20 card games
Whist/Bridge family
English Short Whist
Oh Hell
Rummy games
Five-card family
Five Hundred
Auction Pinochle
Banking games
Patience games
Beleaguered Castle
Belle Lucie (Fan)
Canfield (UK: Demon)
Klondike (UK: Canfield)
Miss Milligan
Salic Law
4 players
1 pack (52)
Standard 52-card pack, ranking AKQJT98765432.
Thirteen each, one at a time and face down. The last (52nd) card is turned face up to determine a
trump suit before being taken up into dealer’s hand.
Players sitting opposite each other are partners. A rubber is won by the first side to win two games.
A game is won by the first side to win 5 points, which may take one or several deals. The object of
play is to win a majority of the 13 tricks, i.e., seven or more. A partnership scores 1 point for every
trick it takes in excess of six (6 tricks constitute a book; those in excess are called odd tricks). Points
are also scored for honours, these being the AKQ and J of trumps. A side scores 4 points for
holding four honours or 2 for holding any three, but these are not credited until the hands have been
played out, and must therefore be remembered.
The player at dealer’s left leads to the first trick. Others in turn must follow suit if possible,
otherwise may trump or renounce ad lib. The trick is won by the highest card of the suit led, or by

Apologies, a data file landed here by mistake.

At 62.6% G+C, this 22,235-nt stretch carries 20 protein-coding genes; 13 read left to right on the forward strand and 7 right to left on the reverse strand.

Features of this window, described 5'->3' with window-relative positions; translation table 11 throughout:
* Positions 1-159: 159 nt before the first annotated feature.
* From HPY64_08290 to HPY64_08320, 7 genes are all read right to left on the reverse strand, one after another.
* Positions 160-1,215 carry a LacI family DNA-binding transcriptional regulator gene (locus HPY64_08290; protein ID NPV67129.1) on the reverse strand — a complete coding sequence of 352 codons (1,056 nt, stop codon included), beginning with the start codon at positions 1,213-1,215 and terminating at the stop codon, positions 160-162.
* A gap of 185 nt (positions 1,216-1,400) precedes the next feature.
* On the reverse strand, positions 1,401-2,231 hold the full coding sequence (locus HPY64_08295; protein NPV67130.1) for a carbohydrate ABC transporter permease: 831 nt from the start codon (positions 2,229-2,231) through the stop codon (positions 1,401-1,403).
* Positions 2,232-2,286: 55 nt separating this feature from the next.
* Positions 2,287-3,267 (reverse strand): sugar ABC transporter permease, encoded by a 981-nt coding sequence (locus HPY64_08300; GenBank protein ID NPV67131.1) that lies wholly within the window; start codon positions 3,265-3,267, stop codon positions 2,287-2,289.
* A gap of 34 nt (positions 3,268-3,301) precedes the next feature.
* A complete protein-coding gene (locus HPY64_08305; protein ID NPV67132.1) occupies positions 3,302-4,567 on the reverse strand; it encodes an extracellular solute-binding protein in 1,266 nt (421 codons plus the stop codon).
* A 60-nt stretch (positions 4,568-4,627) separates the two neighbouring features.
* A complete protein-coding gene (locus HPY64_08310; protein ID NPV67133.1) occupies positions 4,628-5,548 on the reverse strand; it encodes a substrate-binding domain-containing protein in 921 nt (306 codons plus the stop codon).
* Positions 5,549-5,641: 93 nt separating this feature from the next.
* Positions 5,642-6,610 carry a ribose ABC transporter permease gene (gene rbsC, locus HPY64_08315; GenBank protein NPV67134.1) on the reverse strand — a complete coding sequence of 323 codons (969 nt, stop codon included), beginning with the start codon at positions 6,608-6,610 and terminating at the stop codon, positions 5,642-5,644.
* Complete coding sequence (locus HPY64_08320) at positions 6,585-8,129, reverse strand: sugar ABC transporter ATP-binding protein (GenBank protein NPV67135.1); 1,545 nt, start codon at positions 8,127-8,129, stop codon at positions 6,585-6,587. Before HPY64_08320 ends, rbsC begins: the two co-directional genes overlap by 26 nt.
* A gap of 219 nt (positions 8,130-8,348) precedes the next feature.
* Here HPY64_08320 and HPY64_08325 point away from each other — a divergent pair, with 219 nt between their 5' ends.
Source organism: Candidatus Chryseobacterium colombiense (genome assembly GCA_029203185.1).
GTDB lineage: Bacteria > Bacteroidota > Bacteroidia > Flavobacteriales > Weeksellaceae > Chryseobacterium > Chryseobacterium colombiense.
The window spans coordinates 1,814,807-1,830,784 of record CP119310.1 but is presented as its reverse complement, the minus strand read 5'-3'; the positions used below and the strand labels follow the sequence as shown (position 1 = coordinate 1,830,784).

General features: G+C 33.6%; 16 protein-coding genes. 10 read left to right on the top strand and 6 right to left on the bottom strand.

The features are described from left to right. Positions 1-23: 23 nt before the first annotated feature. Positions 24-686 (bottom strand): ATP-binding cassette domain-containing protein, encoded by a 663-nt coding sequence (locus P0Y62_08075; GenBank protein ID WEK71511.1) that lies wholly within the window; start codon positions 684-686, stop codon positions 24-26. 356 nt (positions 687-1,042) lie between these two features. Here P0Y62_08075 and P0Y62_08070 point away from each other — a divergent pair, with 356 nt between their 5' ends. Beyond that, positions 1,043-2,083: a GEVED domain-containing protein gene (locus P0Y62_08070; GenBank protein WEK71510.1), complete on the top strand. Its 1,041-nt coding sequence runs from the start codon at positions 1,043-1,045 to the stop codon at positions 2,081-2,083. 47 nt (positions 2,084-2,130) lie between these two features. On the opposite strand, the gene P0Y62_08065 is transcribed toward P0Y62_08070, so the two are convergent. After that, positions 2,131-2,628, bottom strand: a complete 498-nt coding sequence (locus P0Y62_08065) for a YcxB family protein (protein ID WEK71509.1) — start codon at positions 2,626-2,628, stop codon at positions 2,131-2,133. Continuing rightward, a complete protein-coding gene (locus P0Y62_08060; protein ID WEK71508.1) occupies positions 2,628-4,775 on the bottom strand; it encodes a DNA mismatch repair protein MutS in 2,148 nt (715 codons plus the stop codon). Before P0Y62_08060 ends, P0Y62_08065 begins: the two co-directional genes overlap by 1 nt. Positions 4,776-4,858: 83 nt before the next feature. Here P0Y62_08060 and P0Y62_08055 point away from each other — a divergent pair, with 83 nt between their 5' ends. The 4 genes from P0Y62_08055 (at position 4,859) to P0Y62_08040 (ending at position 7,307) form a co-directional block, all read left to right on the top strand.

the highest trump if any are played. The winner of one trick leads to the next.
Whichever side took more tricks scores 1 point per odd trick. Whichever side held three or four
honours, whether in one hand or between the two, scores 2 or 4 respectively – unless, however, they
already have a score of 4 points towards game, in which case the honours are not counted. If both
sides have two honours, no honours are scored.
The penalty for a revoke (a player failing to follow suit, though able to do so) is 3 points, which the
opponents may either add to their own score or subtract from that of the revoking side. In counting
towards game the score for a revoke takes priority over the score for tricks.
The side first to reach or exceed 5 points wins the game (and, if applicable, thereby prevents the
other from scoring for honours). The winning side counts a single game point if the other made 3 or
4 points, a double if the other made only 1 or 2 points, a treble if the other made no score. The side
that first wins two games adds two game points for the rubber. The margin of victory is the
difference between the two sides’ total of game points (as distinct from trick and honour points).
Thus the highest possible game score is 8-0, the winning side having won two trebles plus 2 for the
The first side to reach or exceed 7 points for tricks wins the game, its value being the difference
between the two sides’ scores. Honours are not counted.
Normal strategy is for each side to win tricks in their longest suit – the one in which they hold most
cards between them. First, each partner seeks to indicate his best (usually longest) suit by leading it
at the earliest opportunity or by discarding a low card from it when unable to follow suit to the card
led. Next, they seek to establish their suit by forcing out any high cards the opponents hold in it so